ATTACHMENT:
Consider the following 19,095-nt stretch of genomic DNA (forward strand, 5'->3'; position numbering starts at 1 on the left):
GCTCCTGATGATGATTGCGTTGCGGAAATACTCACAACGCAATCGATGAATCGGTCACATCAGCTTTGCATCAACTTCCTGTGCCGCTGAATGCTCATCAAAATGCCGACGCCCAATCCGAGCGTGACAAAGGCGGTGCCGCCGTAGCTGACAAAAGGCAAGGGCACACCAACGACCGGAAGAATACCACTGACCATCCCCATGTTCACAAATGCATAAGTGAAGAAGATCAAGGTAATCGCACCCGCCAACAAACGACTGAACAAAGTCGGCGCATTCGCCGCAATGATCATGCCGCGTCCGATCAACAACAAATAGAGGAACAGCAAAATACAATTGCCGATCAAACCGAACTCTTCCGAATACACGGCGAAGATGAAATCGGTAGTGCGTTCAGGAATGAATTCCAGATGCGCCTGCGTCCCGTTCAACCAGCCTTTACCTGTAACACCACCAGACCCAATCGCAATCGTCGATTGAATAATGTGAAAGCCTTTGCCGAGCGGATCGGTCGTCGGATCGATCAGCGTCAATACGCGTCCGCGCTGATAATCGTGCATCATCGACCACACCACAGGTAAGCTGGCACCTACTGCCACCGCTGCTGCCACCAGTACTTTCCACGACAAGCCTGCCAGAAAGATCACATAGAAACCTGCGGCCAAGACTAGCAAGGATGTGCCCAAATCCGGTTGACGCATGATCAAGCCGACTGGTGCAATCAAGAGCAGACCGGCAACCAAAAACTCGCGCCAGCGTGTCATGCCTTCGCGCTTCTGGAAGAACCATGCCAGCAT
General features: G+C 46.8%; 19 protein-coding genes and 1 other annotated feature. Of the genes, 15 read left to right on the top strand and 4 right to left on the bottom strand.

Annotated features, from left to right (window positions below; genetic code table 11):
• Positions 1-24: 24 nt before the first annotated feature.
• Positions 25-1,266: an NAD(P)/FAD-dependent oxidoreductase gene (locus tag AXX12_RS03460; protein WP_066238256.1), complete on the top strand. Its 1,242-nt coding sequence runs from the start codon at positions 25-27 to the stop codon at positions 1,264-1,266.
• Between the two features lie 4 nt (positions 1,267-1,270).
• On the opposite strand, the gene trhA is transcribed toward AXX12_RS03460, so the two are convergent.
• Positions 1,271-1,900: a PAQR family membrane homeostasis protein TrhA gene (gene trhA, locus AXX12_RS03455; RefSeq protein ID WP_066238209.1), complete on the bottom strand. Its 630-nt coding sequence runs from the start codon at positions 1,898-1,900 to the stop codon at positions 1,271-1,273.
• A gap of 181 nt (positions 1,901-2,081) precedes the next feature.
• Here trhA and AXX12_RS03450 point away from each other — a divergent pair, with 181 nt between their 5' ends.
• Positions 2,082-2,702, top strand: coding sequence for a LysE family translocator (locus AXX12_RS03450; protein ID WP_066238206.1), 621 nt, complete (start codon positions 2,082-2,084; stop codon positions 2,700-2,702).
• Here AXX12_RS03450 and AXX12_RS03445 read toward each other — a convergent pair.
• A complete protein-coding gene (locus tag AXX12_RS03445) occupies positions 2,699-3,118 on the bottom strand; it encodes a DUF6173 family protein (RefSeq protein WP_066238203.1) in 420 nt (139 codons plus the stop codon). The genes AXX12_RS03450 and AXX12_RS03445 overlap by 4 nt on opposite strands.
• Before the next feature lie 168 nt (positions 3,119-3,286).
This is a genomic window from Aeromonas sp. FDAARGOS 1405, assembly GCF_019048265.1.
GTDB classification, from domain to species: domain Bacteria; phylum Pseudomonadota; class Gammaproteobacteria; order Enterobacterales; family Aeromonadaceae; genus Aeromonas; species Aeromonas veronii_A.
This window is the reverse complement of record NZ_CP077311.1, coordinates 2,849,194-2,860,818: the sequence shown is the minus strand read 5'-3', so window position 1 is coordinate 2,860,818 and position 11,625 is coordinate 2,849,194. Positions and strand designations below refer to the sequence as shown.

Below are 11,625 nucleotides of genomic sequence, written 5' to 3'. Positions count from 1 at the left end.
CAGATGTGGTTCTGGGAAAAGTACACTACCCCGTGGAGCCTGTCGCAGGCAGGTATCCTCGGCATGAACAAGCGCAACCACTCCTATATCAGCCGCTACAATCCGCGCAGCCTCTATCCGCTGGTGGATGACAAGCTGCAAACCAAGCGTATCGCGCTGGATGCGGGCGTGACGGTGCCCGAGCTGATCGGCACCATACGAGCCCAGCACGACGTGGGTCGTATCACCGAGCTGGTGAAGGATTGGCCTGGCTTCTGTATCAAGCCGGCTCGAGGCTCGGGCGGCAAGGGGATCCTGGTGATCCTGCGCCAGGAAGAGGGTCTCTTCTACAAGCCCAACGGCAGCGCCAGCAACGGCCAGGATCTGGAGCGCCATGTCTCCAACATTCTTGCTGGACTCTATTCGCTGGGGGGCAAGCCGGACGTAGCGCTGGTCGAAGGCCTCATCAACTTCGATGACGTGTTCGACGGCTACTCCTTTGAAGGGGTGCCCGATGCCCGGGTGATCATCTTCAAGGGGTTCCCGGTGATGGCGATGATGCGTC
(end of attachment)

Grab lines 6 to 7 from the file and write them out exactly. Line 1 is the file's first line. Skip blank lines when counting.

• Positions 25-1,266: an NAD(P)/FAD-dependent oxidoreductase gene (locus tag AXX12_RS03460; protein WP_066238256.1), complete on the top strand. Its 1,242-nt coding sequence runs from the start codon at positions 25-27 to the stop codon at positions 1,264-1,266.
• Between the two features lie 4 nt (positions 1,267-1,270).